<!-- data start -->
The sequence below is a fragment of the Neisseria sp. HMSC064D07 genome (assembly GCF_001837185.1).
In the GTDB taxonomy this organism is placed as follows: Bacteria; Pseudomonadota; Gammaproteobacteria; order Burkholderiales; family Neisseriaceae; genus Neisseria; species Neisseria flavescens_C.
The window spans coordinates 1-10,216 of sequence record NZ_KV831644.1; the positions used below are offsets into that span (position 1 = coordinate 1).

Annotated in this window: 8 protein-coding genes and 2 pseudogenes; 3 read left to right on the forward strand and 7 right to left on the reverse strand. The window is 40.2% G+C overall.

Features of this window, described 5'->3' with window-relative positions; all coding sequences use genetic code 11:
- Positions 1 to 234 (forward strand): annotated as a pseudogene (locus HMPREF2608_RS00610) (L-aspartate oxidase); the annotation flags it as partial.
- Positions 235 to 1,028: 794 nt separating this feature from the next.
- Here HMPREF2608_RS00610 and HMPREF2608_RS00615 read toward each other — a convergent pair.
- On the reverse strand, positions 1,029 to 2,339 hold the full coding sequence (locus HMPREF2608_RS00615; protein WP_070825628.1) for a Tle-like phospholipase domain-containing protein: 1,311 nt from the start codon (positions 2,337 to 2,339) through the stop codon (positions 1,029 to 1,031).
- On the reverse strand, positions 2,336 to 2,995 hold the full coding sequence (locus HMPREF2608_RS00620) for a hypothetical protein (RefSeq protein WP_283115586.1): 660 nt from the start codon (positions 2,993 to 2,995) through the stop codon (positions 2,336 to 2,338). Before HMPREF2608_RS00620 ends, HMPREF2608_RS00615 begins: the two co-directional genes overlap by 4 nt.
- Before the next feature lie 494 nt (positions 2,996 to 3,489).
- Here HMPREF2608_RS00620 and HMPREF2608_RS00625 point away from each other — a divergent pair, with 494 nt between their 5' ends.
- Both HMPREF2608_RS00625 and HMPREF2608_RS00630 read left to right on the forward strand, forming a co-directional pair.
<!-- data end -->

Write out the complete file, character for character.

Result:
The sequence below is a fragment of the Neisseria sp. HMSC064D07 genome (assembly GCF_001837185.1).
In the GTDB taxonomy this organism is placed as follows: Bacteria; Pseudomonadota; Gammaproteobacteria; order Burkholderiales; family Neisseriaceae; genus Neisseria; species Neisseria flavescens_C.
The window spans coordinates 1-10,216 of sequence record NZ_KV831644.1; the positions used below are offsets into that span (position 1 = coordinate 1).

Annotated in this window: 8 protein-coding genes and 2 pseudogenes; 3 read left to right on the forward strand and 7 right to left on the reverse strand. The window is 40.2% G+C overall.

Features of this window, described 5'->3' with window-relative positions; all coding sequences use genetic code 11:
- Positions 1 to 234 (forward strand): annotated as a pseudogene (locus HMPREF2608_RS00610) (L-aspartate oxidase); the annotation flags it as partial.
- Positions 235 to 1,028: 794 nt separating this feature from the next.
- Here HMPREF2608_RS00610 and HMPREF2608_RS00615 read toward each other — a convergent pair.
- On the reverse strand, positions 1,029 to 2,339 hold the full coding sequence (locus HMPREF2608_RS00615; protein WP_070825628.1) for a Tle-like phospholipase domain-containing protein: 1,311 nt from the start codon (positions 2,337 to 2,339) through the stop codon (positions 1,029 to 1,031).
- On the reverse strand, positions 2,336 to 2,995 hold the full coding sequence (locus HMPREF2608_RS00620) for a hypothetical protein (RefSeq protein WP_283115586.1): 660 nt from the start codon (positions 2,993 to 2,995) through the stop codon (positions 2,336 to 2,338). Before HMPREF2608_RS00620 ends, HMPREF2608_RS00615 begins: the two co-directional genes overlap by 4 nt.
- Before the next feature lie 494 nt (positions 2,996 to 3,489).
- Here HMPREF2608_RS00620 and HMPREF2608_RS00625 point away from each other — a divergent pair, with 494 nt between their 5' ends.
- Both HMPREF2608_RS00625 and HMPREF2608_RS00630 read left to right on the forward strand, forming a co-directional pair.